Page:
Wednesday, May 4, 2016

Some Things Need to Change

So to keep in sync with making changes this year that are beneficial for me, I've been looking at the fact that I've supported particular brands for a good chunk of my life, simply out of brand loyalty. I still have the same email that I had in high school. I've been using the same website blog for probably more than 10 years now. I've been using the same music website for about 4 or 5 years now. When I really look at it, times are changing, but these services are not really helping me in the way that is targeted to me and my specific needs.

First of all, I think that it's time to change out my website a lot. I'm not even sure if I'm going to remain on Blogger after I do this. To be honest, the only reason that I've kept blogger this long is because I have learned a lot through editing HTML on that blog. But I could definitely take my skills to another platform, something with greater engagement Factor. In the last month or two I've been using Tumblr quite regularly, using it as a reflector of my blogger account. And one thing that I've noticed is that I've gained a lot of attention from total strangers who have discovered my blogs based on the hashtags. While I don't particularly care for the Tumblr Community, I like the way that the platform works. Since since every block template seems to since every blog template seems to be a ripoff of Wordpress anwy, i may just go that route.

 another thing that I've noticed is that music sales are way down from where they already were. I already don't make very much music from downloads. I won't get specific, but I can definitely say that if I used my music downloads for gas money, I'd be walking. No one seems to be downloading music from my bandcamp page. I see a few streams a week, but nothing significant. Nothing worth getting excited about. Just when I was getting ready to give up on bandcamp, they introduced a bunch of features that I thought would really be cool. Now don't get me wrong, the features are cool, they're just not useful for me. If you're Amanda Palmer, then yeah, use band can't because you have thousands of fans and you can utilize that tool. But for someone like me who is still building a core fan base, of the niche theme music of Christian Pop EDM (of the Michael Jackson Style), it simply doesn't work for me. There is little-to-no music discovery on Bandcamp, and they don't pay for streams. So while it's cool that I get unlimited hosting, even enough to do a audio blog, I'll never see a penny for the strings that I see running every week.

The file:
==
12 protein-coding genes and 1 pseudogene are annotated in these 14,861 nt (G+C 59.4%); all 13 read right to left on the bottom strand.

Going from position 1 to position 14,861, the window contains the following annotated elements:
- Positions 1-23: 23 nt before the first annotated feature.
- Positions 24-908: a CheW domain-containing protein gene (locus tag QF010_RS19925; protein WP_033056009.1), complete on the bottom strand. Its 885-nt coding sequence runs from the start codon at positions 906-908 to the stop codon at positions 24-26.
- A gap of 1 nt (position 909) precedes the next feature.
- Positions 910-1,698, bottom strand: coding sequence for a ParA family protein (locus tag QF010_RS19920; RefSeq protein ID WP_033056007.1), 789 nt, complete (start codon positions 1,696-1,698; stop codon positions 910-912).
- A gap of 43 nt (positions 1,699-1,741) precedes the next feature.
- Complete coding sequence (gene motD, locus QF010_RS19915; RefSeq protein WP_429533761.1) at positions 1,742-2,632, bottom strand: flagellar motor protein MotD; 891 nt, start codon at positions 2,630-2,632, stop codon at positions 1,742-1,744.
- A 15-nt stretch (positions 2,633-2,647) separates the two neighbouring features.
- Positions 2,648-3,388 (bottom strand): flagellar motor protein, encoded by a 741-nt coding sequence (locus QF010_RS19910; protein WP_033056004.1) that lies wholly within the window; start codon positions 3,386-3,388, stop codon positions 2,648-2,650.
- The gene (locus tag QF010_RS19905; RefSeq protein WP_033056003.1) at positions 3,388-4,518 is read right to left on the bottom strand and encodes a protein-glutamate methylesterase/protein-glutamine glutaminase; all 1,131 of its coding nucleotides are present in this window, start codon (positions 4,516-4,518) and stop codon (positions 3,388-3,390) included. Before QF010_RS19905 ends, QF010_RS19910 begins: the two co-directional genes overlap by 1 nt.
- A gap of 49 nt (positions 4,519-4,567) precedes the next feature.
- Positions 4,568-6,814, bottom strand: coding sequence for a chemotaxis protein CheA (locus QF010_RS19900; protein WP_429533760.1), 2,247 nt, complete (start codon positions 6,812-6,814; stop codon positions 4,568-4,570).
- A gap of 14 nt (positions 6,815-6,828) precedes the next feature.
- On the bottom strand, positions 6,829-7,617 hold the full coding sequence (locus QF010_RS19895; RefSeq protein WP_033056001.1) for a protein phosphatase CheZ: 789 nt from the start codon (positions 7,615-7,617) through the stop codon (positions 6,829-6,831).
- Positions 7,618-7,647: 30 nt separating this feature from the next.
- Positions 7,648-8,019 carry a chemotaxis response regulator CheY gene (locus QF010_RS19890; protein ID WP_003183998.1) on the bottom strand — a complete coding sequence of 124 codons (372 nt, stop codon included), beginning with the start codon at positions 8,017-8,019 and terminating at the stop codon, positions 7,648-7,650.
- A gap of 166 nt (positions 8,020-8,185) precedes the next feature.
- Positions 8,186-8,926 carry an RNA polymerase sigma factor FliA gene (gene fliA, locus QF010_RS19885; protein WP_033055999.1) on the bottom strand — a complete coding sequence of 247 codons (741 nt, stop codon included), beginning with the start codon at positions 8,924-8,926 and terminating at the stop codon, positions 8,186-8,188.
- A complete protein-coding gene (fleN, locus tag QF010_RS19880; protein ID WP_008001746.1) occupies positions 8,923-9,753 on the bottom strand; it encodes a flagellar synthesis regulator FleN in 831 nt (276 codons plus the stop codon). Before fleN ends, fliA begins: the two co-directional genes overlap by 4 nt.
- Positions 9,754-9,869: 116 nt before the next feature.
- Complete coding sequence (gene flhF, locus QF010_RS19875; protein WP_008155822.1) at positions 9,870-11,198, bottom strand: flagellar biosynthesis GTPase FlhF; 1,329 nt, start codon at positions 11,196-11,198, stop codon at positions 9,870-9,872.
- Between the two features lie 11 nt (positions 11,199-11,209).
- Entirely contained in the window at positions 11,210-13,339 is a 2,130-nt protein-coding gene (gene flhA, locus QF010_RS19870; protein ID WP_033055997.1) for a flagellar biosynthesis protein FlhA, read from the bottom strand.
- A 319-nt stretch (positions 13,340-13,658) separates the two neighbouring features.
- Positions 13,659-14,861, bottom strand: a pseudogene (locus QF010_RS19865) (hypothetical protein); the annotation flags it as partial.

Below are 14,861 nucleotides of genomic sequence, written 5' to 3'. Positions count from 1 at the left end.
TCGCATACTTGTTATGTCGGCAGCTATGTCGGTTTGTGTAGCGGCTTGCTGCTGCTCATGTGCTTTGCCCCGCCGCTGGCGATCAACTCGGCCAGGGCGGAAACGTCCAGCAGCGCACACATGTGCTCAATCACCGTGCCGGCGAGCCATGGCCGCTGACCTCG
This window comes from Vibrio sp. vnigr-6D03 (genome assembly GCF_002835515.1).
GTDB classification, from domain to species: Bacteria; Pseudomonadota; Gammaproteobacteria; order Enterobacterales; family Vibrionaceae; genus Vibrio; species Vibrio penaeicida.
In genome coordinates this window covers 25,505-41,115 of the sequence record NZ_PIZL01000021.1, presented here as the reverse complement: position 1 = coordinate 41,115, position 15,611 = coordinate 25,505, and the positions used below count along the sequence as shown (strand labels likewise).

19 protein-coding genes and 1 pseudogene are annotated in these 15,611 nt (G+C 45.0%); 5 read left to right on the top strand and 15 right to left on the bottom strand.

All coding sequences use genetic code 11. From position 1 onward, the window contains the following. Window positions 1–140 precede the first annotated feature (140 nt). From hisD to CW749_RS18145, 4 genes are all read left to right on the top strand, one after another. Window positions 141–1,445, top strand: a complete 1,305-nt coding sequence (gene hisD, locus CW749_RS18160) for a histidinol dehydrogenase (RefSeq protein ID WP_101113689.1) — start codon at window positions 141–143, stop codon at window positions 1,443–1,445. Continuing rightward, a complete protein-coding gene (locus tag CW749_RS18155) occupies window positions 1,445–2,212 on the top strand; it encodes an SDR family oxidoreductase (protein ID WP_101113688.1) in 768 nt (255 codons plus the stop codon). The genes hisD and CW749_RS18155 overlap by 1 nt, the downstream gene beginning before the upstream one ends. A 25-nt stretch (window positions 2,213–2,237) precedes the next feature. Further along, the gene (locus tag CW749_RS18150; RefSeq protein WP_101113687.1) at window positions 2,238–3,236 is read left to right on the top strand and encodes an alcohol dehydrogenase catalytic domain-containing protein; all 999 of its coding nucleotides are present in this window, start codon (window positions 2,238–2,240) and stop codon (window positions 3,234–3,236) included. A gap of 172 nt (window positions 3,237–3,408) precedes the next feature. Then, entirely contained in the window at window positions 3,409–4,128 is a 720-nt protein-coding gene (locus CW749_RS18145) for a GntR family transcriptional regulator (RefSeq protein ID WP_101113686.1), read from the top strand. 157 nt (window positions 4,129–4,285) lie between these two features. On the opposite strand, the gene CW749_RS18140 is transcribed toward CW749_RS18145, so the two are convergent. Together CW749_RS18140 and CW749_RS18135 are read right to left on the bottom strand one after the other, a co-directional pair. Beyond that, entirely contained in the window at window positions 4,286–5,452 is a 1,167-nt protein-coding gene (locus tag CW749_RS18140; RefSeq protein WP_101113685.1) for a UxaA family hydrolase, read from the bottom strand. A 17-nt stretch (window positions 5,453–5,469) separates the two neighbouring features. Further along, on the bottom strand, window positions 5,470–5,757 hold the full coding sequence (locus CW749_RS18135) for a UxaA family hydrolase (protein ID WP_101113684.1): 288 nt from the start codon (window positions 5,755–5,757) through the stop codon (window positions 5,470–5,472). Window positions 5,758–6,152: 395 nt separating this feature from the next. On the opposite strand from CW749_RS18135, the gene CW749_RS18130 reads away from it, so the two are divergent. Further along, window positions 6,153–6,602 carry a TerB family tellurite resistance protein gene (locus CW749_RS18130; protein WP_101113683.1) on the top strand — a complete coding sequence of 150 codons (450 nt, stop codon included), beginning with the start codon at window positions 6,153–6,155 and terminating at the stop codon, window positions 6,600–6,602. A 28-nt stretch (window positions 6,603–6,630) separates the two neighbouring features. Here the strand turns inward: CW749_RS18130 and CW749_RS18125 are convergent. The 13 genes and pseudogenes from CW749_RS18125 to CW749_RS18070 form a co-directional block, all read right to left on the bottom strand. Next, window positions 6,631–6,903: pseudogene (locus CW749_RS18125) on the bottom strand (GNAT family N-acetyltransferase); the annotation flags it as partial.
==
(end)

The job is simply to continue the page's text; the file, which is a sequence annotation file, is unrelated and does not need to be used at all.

I've noticed features like download cards with something that I got excited about in the past. There was a while where I would staple download cards to every t-shirt that I sold, and pass them out at festivals. To this day, I don't think I've ever seen more than 10 download cards redeemed in the four or five years that I've used them. I've sold enough CDs to pay rent, but nobody cares about download cards.

However, people are willing to pay $10 to $20 a month to listen to my music on streaming sites along with other people's songs. So what that tells me is that streams are literally worth less than a dime a dozen, and download cards are worth less than that. That means that download cards are basically worthless. I can recall getting download cards from other artists and never redeeming them myself, so it's not that I'm complaining that no one uses them, they're just worthless.

So, I think that it's time to switch to a new platform, and I can definitely say it's not going to be SoundCloud. SoundCloud is more worthless than bandcamp. Because it doesn't even let you sell music or anything like that. There is a music Discovery Factor, but there's so much software out there that lets you rip songs directly from SoundCloud that it's almost dangerous to host there. The songs that get the most streams on sites like Spotify and Deezer (and my bandcamp page), are the songs that are not on Soundcloud. That probably means that they're being ripped right from the server, and there's nothing SoundCloud will do about it.  Anothe thing is that music blogs love to use soundcloud because it saves them from having to pay royalties. So, whenever I get a song featured by a music blog (like Rapzilla os someone like that, the 3000 - 4000 streams are basically wasted on my ego. No stream in the bank.
Not even YouTube does that.

So in conclusion, I'm going to be trying to find a website that suits my needs (which is fan discovery and engagement), and a new music hosting strategy that also allows for the same things, but at least let me collect royalties for streaming. These free sites are literally killing my career, and it's not like streaming sites don't let people have free accounts. To be honest, if people are willing to pay $10 a month for a Spotify account, then that means that they're a lot more serious about music than someone who visits SoundCloud.

As always, I'm open to suggestions.


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